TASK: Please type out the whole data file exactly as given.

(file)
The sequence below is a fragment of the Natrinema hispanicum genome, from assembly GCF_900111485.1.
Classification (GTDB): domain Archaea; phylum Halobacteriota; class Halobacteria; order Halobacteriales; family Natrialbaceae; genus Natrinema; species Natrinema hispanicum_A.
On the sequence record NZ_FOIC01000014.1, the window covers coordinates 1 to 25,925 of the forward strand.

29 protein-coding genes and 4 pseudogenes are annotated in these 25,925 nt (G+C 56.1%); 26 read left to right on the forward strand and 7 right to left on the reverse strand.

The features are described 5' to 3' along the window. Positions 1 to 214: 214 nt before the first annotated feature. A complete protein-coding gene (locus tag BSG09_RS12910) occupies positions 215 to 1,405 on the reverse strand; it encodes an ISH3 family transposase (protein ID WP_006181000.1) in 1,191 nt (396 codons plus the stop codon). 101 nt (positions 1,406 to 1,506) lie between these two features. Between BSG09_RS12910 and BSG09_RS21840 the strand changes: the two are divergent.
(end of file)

The sequence below is a fragment of the Natrinema hispanicum genome, from assembly GCF_900111485.1.
Classification (GTDB): domain Archaea; phylum Halobacteriota; class Halobacteria; order Halobacteriales; family Natrialbaceae; genus Natrinema; species Natrinema hispanicum_A.
On the sequence record NZ_FOIC01000014.1, the window covers coordinates 1 to 25,925 of the forward strand.

29 protein-coding genes and 4 pseudogenes are annotated in these 25,925 nt (G+C 56.1%); 26 read left to right on the forward strand and 7 right to left on the reverse strand.

The features are described 5' to 3' along the window. Positions 1 to 214: 214 nt before the first annotated feature. A complete protein-coding gene (locus tag BSG09_RS12910) occupies positions 215 to 1,405 on the reverse strand; it encodes an ISH3 family transposase (protein ID WP_006181000.1) in 1,191 nt (396 codons plus the stop codon). 101 nt (positions 1,406 to 1,506) lie between these two features. Between BSG09_RS12910 and BSG09_RS21840 the strand changes: the two are divergent.